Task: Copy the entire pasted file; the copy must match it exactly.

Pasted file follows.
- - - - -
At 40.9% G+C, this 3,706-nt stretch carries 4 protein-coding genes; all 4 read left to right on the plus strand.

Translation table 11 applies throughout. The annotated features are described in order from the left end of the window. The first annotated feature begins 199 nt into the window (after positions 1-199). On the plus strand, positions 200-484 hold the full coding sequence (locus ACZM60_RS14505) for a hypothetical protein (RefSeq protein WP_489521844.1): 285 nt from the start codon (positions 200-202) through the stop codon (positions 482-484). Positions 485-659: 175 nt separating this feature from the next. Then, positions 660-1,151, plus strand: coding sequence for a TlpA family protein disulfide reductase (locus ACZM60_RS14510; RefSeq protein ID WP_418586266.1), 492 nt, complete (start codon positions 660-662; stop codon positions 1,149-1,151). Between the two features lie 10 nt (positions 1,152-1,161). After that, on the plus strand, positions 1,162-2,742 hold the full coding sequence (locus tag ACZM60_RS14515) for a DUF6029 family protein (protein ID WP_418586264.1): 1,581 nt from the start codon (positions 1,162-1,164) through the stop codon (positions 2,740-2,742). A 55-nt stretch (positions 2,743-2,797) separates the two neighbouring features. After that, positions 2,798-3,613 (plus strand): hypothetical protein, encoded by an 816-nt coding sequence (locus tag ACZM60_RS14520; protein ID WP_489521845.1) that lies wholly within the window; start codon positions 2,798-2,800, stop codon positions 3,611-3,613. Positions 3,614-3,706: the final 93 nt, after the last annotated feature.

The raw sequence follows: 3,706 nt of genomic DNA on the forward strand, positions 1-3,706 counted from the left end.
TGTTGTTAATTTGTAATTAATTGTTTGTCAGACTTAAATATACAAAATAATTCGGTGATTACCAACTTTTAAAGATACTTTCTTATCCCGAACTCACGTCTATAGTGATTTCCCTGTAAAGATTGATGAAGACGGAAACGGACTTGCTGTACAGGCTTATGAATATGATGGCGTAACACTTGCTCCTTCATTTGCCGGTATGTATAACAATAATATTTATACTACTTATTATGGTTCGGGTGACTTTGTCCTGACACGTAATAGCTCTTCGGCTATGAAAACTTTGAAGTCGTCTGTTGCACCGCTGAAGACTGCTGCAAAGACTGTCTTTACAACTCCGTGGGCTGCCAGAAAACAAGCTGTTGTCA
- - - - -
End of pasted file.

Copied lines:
At 40.9% G+C, this 3,706-nt stretch carries 4 protein-coding genes; all 4 read left to right on the plus strand.

Translation table 11 applies throughout. The annotated features are described in order from the left end of the window. The first annotated feature begins 199 nt into the window (after positions 1-199). On the plus strand, positions 200-484 hold the full coding sequence (locus ACZM60_RS14505) for a hypothetical protein (RefSeq protein WP_489521844.1): 285 nt from the start codon (positions 200-202) through the stop codon (positions 482-484). Positions 485-659: 175 nt separating this feature from the next. Then, positions 660-1,151, plus strand: coding sequence for a TlpA family protein disulfide reductase (locus ACZM60_RS14510; RefSeq protein ID WP_418586266.1), 492 nt, complete (start codon positions 660-662; stop codon positions 1,149-1,151). Between the two features lie 10 nt (positions 1,152-1,161). After that, on the plus strand, positions 1,162-2,742 hold the full coding sequence (locus tag ACZM60_RS14515) for a DUF6029 family protein (protein ID WP_418586264.1): 1,581 nt from the start codon (positions 1,162-1,164) through the stop codon (positions 2,740-2,742). A 55-nt stretch (positions 2,743-2,797) separates the two neighbouring features. After that, positions 2,798-3,613 (plus strand): hypothetical protein, encoded by an 816-nt coding sequence (locus tag ACZM60_RS14520; protein ID WP_489521845.1) that lies wholly within the window; start codon positions 2,798-2,800, stop codon positions 3,611-3,613. Positions 3,614-3,706: the final 93 nt, after the last annotated feature.

The raw sequence follows: 3,706 nt of genomic DNA on the forward strand, positions 1-3,706 counted from the left end.
TGTTGTTAATTTGTAATTAATTGTTTGTCAGACTTAAATATACAAAATAATTCGGTGATTACCAACTTTTAAAGATACTTTCTTATCCCGAACTCACGTCTATAGTGATTTCCCTGTAAAGATTGATGAAGACGGAAACGGACTTGCTGTACAGGCTTATGAATATGATGGCGTAACACTTGCTCCTTCATTTGCCGGTATGTATAACAATAATATTTATACTACTTATTATGGTTCGGGTGACTTTGTCCTGACACGTAATAGCTCTTCGGCTATGAAAACTTTGAAGTCGTCTGTTGCACCGCTGAAGACTGCTGCAAAGACTGTCTTTACAACTCCGTGGGCTGCCAGAAAACAAGCTGTTGTCA